The Foundation for Florida Virtual School is turning over financial records to the school in response to a court order, as the struggle over who controls the foundation continues.
Florida Virtual School in late March sued the foundation, which it created in 2011 to raise money for the school, alleging fiscal mismanagement and violation of public-records and open-meetings laws.
The foundation’s attorney, Michael Beaudine, on Tuesday said it would comply with Orange Circuit Judge Lisa Munyon’s ruling last week that it is subject to public-records law. But the foundation contends that last year it provided documents, including an audit, to the school that showed the foundation was running well.
In court documents, the foundation says the school never told it that it had to comply with the Sunshine Law. It also asserts that it is not subject to that law.
The school, however, says the foundation is covered by the law. “We don’t have to tell them,” said Jon Kaney, a First Amendment attorney representing the school. “As a board, they’re responsible for knowing it.”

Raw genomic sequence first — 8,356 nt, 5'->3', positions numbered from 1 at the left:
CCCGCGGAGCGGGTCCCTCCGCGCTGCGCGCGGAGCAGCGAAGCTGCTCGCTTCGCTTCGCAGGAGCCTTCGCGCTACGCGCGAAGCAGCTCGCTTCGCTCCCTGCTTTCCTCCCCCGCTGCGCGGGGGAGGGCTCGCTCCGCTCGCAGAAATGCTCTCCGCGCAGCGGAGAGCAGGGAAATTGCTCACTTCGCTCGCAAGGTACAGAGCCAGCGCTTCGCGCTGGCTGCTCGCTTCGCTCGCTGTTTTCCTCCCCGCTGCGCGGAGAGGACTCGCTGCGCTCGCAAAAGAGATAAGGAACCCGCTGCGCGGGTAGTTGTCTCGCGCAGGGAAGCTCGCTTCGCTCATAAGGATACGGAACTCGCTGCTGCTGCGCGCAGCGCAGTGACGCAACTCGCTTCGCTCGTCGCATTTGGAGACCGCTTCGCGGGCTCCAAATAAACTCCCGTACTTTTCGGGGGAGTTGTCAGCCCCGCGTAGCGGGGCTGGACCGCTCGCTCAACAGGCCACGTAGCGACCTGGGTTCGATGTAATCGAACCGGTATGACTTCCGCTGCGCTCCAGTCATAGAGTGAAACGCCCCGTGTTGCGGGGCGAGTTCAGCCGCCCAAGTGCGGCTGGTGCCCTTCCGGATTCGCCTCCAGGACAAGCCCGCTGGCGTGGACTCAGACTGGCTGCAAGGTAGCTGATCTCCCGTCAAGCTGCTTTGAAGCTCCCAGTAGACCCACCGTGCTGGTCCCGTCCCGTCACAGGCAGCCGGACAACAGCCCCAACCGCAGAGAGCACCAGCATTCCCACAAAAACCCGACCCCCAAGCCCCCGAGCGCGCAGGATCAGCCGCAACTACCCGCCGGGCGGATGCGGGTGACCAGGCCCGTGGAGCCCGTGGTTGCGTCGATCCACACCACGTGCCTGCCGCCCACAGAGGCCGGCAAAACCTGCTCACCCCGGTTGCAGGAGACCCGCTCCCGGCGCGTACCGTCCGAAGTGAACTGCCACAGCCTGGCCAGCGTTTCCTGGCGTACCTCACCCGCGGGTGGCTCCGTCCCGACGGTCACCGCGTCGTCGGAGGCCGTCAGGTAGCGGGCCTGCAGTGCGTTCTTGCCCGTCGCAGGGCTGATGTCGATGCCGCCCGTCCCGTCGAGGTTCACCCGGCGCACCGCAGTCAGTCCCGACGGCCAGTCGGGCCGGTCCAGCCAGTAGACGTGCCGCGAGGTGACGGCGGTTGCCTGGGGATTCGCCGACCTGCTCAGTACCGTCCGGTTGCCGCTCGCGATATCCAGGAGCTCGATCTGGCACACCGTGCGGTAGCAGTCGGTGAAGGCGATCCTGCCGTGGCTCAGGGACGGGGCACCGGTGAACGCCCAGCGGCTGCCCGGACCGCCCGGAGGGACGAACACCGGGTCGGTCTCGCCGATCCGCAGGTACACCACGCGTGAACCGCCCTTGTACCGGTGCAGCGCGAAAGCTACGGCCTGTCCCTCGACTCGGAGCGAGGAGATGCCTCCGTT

The foundation chose several new board members late last year, but the school did not approve them. Instead, it selected other people to serve on the foundation board and in January froze the foundation’s bank account.
In its suit, the school contends legislation that created the foundation gives the school oversight authority. It also says the foundation would lose its tax-exempt status if the school does not approve expenditures. The foundation contends it is an independent entity.
The dispute has shut down the foundation, and its four employees, who were paid by the school, are out of a job.
The parties also clash on the interpretation of the bylaws and whether the foundation president should be reinstated.
The foundation raised has $801,406 since 2012. More than $300,000 in donations is in limbo while the conflict remains unresolved.
Original article here.